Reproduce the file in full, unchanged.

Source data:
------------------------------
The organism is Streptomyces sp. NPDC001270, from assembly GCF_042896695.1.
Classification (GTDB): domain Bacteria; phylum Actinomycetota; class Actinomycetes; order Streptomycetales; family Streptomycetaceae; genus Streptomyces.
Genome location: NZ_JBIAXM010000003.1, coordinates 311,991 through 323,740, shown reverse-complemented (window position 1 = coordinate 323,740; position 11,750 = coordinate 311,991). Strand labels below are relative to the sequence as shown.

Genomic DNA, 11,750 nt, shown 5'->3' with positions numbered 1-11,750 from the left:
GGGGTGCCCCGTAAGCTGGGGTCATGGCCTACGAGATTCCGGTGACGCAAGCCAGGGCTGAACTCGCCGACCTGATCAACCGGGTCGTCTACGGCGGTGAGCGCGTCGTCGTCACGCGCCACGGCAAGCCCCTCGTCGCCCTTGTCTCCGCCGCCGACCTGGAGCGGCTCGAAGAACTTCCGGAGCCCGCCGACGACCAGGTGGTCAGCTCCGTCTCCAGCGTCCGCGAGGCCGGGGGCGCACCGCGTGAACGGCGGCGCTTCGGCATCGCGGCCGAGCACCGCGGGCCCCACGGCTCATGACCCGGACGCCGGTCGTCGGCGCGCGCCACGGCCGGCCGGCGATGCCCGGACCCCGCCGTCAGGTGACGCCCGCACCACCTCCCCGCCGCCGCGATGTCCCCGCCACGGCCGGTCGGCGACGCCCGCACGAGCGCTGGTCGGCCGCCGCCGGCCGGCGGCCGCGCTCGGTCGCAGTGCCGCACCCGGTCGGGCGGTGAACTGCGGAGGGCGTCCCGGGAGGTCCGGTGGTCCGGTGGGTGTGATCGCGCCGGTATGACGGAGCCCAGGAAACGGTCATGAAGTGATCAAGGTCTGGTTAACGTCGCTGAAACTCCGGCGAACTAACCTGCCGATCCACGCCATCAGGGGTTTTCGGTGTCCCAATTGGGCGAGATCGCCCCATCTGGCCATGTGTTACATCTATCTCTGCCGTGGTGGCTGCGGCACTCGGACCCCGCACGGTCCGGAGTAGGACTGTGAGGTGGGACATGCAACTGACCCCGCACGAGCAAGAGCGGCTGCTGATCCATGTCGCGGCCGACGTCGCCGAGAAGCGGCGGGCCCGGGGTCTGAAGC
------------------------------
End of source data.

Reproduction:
The organism is Streptomyces sp. NPDC001270, from assembly GCF_042896695.1.
Classification (GTDB): domain Bacteria; phylum Actinomycetota; class Actinomycetes; order Streptomycetales; family Streptomycetaceae; genus Streptomyces.
Genome location: NZ_JBIAXM010000003.1, coordinates 311,991 through 323,740, shown reverse-complemented (window position 1 = coordinate 323,740; position 11,750 = coordinate 311,991). Strand labels below are relative to the sequence as shown.

Genomic DNA, 11,750 nt, shown 5'->3' with positions numbered 1-11,750 from the left:
GGGGTGCCCCGTAAGCTGGGGTCATGGCCTACGAGATTCCGGTGACGCAAGCCAGGGCTGAACTCGCCGACCTGATCAACCGGGTCGTCTACGGCGGTGAGCGCGTCGTCGTCACGCGCCACGGCAAGCCCCTCGTCGCCCTTGTCTCCGCCGCCGACCTGGAGCGGCTCGAAGAACTTCCGGAGCCCGCCGACGACCAGGTGGTCAGCTCCGTCTCCAGCGTCCGCGAGGCCGGGGGCGCACCGCGTGAACGGCGGCGCTTCGGCATCGCGGCCGAGCACCGCGGGCCCCACGGCTCATGACCCGGACGCCGGTCGTCGGCGCGCGCCACGGCCGGCCGGCGATGCCCGGACCCCGCCGTCAGGTGACGCCCGCACCACCTCCCCGCCGCCGCGATGTCCCCGCCACGGCCGGTCGGCGACGCCCGCACGAGCGCTGGTCGGCCGCCGCCGGCCGGCGGCCGCGCTCGGTCGCAGTGCCGCACCCGGTCGGGCGGTGAACTGCGGAGGGCGTCCCGGGAGGTCCGGTGGTCCGGTGGGTGTGATCGCGCCGGTATGACGGAGCCCAGGAAACGGTCATGAAGTGATCAAGGTCTGGTTAACGTCGCTGAAACTCCGGCGAACTAACCTGCCGATCCACGCCATCAGGGGTTTTCGGTGTCCCAATTGGGCGAGATCGCCCCATCTGGCCATGTGTTACATCTATCTCTGCCGTGGTGGCTGCGGCACTCGGACCCCGCACGGTCCGGAGTAGGACTGTGAGGTGGGACATGCAACTGACCCCGCACGAGCAAGAGCGGCTGCTGATCCATGTCGCGGCCGACGTCGCCGAGAAGCGGCGGGCCCGGGGTCTGAAGC